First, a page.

In 1975, Pierre Dukan was a general practitioner in Paris when he was first confronted with a case of obesity. At the time, being overweight or obese was thought to be best treated by low calorie and small sized meals. Dukan thought of an alternative way to prevent patients from regaining their lost weight after dieting. He designed a new approach in four phases, including stabilisation and consolidation. After 20 odd years of research Pierre Dukan published his findings in 2000 in his book Je ne sais pas maigrir (I don't know how to get slimmer) which became a bestseller in France.
The book became a bestseller in the UK after Carole Middleton introduced her daughter Catherine, now The Duchess of Cambridge, to the diet before her wedding to Prince William. Catherine lost two dress sizes.
In January 2012, Dukan suggested that the Baccalaureate exam, taken by 17-year-old children, should include one test which the children could pass simply by staying within appropriate weight limits. He is currently facing a disciplinary hearing in connection with these remarks.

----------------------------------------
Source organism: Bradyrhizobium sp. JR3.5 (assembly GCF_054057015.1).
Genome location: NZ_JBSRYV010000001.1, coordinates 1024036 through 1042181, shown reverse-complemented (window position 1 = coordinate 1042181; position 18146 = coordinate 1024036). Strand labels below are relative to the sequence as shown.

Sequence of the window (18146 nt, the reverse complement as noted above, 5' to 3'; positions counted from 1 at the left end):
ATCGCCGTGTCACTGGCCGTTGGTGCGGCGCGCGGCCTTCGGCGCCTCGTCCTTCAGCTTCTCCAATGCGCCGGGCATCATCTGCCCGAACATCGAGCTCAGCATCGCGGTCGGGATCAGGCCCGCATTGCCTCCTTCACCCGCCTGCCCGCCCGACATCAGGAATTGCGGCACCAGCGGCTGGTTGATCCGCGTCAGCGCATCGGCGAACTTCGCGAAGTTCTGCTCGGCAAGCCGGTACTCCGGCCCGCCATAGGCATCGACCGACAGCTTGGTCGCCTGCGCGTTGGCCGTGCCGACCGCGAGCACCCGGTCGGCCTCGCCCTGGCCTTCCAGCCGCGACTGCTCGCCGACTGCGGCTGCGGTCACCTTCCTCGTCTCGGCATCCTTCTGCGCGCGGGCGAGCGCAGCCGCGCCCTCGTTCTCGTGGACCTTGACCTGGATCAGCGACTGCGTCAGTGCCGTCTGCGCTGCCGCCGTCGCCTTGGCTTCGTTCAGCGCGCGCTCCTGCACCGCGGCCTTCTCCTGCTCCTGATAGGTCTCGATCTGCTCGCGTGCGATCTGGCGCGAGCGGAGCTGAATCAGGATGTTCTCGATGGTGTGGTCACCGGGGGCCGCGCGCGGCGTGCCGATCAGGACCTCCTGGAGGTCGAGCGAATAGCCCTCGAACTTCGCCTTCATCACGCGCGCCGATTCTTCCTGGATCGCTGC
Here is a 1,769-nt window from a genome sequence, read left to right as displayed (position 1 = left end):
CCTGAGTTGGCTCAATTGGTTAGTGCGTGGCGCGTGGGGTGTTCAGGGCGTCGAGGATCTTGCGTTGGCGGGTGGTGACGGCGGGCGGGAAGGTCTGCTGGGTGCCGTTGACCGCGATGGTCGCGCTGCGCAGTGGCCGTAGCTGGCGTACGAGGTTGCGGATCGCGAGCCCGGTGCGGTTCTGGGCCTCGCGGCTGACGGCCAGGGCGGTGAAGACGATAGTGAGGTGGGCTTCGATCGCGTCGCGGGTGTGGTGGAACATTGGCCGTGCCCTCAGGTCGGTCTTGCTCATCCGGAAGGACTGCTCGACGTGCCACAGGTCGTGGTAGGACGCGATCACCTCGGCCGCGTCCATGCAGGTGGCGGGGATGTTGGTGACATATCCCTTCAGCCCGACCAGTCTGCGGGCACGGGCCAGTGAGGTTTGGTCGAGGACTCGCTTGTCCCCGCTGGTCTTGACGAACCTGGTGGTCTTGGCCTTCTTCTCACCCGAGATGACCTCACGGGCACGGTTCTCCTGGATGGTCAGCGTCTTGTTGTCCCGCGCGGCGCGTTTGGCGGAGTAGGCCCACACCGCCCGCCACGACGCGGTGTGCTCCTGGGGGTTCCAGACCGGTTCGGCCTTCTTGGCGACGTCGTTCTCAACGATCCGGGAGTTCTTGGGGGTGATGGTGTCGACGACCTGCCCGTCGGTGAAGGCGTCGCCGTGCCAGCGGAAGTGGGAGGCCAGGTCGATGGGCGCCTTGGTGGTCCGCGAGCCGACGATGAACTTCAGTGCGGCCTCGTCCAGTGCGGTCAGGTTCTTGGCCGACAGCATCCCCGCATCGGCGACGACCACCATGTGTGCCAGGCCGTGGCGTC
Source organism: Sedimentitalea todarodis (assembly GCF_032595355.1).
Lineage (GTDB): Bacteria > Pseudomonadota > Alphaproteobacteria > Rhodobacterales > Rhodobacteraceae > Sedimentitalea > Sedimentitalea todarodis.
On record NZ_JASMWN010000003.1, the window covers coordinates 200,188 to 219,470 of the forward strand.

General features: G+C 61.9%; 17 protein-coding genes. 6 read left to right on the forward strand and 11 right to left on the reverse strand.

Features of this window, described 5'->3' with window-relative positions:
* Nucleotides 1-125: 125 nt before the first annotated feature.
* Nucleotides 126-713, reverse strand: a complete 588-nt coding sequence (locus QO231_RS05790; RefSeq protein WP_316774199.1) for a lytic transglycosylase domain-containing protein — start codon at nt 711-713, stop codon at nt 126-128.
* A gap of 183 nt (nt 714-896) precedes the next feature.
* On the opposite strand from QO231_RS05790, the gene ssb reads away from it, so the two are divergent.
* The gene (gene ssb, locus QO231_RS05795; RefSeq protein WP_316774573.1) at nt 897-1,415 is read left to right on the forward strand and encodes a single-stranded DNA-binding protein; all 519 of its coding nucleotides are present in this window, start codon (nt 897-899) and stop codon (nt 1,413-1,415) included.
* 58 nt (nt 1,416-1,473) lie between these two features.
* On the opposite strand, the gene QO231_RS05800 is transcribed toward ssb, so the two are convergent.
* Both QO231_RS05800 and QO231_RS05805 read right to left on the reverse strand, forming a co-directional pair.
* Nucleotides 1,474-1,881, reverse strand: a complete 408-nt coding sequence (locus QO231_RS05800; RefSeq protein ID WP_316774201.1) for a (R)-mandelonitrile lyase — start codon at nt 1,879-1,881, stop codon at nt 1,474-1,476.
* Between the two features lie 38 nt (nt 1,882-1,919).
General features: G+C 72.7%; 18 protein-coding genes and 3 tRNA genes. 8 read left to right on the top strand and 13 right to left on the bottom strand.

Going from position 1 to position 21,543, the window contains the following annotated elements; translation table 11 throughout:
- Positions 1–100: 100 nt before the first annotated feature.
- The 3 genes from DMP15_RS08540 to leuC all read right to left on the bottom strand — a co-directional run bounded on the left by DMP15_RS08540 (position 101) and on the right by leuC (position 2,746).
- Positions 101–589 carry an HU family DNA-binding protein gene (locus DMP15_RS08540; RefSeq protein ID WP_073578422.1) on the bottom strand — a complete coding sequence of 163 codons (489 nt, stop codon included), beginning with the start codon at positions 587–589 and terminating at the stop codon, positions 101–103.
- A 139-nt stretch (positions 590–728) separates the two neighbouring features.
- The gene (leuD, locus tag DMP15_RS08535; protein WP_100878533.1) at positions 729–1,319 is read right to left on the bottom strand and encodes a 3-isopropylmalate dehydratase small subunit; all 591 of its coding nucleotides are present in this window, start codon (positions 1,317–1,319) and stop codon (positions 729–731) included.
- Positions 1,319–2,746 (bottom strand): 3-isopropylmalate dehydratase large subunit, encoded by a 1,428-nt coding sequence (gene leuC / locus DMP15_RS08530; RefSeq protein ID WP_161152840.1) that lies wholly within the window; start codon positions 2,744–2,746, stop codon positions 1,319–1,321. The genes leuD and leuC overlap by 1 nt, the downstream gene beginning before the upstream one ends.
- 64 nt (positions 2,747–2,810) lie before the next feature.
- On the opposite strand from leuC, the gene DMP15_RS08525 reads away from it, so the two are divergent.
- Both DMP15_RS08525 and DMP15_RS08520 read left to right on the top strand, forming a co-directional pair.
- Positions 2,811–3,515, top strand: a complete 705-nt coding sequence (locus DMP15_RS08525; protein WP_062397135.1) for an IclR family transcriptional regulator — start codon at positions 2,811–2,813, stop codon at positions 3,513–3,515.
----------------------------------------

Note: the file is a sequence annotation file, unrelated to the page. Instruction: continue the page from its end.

- Nath, Dipanita (May 3, 2011). "the Duchess Diet". IndianExpress.com (The Indian Express). Retrieved May 2, 2011.
- Kim Willsher, "Dukan diet inventor faces censure", The Guardian, 27 March 2012
- Allen, Peter. "Creator of the Dukan Diet suffers 'total defeat' after losing libel case in French court". Daily Mail (London).
- "French diet guru Pierre Dukan faces ethics hearing" BBC News, 26 March 2012
- "Dukan radié de l'ordre des médecins", Le Figaro 16/05/2012